Boivin et al. (1993) demonstrated that malt contains compounds that can inhibit the lipoxygenase activity of germinating barley, prevent lipid oxidation, and exhibit reducing power, according to various methods for evaluating antioxidant properties. The malt’s reducing compounds are produced during germination and increase during the first stage of kilning, but decrease at higher temperatures. The amount of reducing compounds in malt depends on the barley cultivar and the kilning conditions applied [26]. The kilning regime not only affects the malt’s antioxidant properties but also influences the colour and flavour profile of the final beer product [29].
Barley and germinating barley produce enzymes that exhibit antioxidant activity. One such enzyme is superoxide dismutase (SOD, EC, which catalyses the conversion of superoxide radicals to hydrogen peroxide, which is subsequently broken down into water and oxygen by catalase (CAT, EC Together, SOD and CAT maintain oxygen in a stable, less reactive state by reducing the levels of superoxide and hydroperoxide. Barley contains both of these enzymes and their activities increase during germination. They can also survive pale kilning regimes but are destroyed at mashing temperatures exceeding 65 °C [43]. Peroxidase (POD, EC is a primary antioxidant that can protect against medium oxidation by removing hydrogen peroxide. However, malt POD can also oxidize endogenous barley phenolic compounds, such as ferulic acid, (+)-catechin, and (−)-epicatechin, which could have negative effects on beer quality [44]. The residual enzyme activities in malt depend on both the barley cultivar and the malting process. Natural antioxidant compounds in malt, such as phenolic compounds and MRPs, may play a significant role in inhibiting oxidative processes during malting and brewing. These antioxidants can inhibit lipoxygenase action during malting and mashing and decrease the autoxidation reaction during the brewing process and beer storage. While enzyme antioxidants can only act during malting and at the beginning of mashing, phenolic compounds and MRPs can act throughout the process and even after the beer has been stored. Therefore, careful selection of barley cultivars and malting regimes can help maximize the antioxidant potential of malt and improve beer quality.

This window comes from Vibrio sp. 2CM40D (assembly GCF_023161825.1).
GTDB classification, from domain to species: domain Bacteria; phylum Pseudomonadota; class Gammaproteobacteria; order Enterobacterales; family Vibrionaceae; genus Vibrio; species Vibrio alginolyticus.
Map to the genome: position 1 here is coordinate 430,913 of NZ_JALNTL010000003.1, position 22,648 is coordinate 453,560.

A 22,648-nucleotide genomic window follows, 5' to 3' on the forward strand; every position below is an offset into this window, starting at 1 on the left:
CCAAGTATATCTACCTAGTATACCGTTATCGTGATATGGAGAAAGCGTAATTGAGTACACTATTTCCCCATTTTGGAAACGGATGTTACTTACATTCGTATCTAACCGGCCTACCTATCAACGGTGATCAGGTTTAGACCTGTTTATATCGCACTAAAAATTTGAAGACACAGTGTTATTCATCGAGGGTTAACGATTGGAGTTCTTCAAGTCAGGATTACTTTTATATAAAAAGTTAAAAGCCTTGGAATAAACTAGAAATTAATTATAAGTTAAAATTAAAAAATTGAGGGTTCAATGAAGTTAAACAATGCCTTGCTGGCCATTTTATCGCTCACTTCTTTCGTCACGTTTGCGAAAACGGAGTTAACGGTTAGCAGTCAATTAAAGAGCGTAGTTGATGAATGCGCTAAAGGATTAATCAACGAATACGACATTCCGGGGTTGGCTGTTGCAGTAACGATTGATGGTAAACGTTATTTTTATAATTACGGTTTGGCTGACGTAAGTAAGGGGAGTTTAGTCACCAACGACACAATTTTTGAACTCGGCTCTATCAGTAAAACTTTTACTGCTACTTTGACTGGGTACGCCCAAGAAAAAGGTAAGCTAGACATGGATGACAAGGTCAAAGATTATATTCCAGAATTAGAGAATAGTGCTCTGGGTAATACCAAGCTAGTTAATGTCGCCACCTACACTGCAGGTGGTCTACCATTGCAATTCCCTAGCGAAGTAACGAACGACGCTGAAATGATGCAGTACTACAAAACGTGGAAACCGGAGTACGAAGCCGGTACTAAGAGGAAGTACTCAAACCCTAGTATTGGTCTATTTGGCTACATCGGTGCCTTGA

4. Malt Pro-Oxidant Activity

Pro-oxidant malt compounds are primarily associated with the enzymes that are responsible for the breakdown of lipids. These enzymes include lipase (EC, lipoxygenase (LOX, EC, and the hydroperoxide-reactive enzyme system (Figure 2).
Oxidation of malt phenolic compounds by the catalytic action of polyphenol oxidase (PPO, EC also occurs during the malting process. All these enzymes are found in most cereals, including barley [44], but they may also be synthesized by microflora developing during malting.